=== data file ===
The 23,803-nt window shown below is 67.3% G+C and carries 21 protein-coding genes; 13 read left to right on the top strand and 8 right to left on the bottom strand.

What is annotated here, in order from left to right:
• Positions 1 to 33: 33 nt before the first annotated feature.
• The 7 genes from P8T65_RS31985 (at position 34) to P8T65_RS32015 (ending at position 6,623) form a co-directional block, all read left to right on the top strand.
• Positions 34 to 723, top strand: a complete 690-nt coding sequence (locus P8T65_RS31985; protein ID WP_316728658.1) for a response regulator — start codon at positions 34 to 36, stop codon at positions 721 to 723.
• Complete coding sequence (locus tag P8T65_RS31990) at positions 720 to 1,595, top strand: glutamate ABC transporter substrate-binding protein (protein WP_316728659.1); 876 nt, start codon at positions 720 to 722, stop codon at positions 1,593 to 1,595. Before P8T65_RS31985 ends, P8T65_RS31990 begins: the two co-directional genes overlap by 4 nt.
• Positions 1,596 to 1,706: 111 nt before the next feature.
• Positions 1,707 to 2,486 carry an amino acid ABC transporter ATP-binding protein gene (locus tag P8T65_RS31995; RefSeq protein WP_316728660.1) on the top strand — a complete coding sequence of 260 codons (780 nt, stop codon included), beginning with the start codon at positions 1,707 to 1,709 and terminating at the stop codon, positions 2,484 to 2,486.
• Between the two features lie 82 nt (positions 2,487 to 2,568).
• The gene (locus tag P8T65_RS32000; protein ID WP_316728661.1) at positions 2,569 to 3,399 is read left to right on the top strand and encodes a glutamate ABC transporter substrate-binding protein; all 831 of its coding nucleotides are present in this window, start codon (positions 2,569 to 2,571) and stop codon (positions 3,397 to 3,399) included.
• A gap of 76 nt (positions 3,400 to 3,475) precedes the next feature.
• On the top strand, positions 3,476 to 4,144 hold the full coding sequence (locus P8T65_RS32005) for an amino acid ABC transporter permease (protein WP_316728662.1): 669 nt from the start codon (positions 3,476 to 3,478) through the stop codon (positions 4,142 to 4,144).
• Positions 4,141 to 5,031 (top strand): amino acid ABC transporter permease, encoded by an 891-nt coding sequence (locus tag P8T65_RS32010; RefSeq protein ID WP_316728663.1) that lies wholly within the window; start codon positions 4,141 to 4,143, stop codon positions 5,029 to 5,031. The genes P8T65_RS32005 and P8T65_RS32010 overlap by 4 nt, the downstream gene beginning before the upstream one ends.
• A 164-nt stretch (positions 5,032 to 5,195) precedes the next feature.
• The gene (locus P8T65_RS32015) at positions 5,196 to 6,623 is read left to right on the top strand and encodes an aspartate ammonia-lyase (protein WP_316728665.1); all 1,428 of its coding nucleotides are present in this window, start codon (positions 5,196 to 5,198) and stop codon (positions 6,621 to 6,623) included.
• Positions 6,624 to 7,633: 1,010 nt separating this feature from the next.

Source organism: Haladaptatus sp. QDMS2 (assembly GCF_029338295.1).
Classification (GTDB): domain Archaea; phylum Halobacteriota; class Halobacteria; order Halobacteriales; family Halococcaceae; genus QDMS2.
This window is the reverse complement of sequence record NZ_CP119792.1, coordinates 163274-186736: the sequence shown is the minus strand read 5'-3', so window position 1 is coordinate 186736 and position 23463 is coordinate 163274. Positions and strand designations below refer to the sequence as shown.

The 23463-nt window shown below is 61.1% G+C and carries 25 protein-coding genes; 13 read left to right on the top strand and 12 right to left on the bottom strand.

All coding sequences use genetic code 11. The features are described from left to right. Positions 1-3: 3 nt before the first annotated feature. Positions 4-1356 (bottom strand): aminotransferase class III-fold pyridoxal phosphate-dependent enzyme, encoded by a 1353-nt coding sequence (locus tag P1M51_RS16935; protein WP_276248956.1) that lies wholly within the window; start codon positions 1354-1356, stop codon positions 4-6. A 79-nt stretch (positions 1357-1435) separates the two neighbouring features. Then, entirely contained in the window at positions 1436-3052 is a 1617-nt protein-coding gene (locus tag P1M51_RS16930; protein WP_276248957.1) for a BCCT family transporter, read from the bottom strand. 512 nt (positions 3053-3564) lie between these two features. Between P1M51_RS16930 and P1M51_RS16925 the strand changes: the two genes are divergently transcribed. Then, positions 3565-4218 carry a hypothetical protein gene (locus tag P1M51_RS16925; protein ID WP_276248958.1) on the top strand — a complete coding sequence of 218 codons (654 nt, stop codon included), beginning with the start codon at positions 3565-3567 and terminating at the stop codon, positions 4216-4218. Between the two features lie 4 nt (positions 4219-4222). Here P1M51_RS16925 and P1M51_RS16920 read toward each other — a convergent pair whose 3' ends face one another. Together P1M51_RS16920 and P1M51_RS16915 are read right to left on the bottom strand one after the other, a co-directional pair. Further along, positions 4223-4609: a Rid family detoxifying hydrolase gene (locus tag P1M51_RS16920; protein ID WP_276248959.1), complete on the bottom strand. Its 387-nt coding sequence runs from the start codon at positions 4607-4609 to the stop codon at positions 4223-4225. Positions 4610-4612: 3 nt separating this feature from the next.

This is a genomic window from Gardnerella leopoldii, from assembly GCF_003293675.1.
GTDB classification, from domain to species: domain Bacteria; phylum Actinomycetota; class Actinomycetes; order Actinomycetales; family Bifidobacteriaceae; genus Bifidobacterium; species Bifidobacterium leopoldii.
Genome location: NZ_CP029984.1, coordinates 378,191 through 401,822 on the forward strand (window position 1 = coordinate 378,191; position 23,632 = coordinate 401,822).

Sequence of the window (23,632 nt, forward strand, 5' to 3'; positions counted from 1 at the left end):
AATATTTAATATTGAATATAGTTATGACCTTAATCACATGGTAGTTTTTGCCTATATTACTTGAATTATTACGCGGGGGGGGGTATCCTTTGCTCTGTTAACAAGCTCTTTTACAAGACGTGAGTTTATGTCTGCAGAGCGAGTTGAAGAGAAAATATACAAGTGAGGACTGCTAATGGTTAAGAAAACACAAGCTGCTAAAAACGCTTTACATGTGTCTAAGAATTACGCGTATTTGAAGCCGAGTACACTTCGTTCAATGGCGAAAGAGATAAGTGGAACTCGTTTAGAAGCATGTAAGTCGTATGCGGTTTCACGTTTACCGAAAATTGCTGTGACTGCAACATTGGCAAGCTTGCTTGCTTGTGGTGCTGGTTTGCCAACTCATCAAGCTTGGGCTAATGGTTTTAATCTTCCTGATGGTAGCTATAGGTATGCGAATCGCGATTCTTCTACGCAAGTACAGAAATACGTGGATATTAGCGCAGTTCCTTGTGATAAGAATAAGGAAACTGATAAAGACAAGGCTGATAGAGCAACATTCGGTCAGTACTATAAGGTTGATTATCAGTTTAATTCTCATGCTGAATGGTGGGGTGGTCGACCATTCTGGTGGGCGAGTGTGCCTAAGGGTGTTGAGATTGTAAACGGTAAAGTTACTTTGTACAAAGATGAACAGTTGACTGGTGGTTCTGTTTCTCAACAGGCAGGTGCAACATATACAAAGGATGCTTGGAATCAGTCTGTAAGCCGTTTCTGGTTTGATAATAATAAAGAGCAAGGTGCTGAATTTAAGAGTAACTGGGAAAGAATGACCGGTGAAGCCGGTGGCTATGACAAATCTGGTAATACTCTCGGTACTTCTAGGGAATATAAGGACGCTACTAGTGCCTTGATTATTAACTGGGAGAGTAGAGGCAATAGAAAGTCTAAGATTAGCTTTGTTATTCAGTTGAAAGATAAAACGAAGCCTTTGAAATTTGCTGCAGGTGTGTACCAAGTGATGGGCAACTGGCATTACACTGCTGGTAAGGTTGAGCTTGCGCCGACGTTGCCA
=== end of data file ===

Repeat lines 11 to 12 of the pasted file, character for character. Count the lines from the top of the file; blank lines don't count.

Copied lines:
• A gap of 76 nt (positions 3,400 to 3,475) precedes the next feature.
• On the top strand, positions 3,476 to 4,144 hold the full coding sequence (locus P8T65_RS32005) for an amino acid ABC transporter permease (protein WP_316728662.1): 669 nt from the start codon (positions 3,476 to 3,478) through the stop codon (positions 4,142 to 4,144).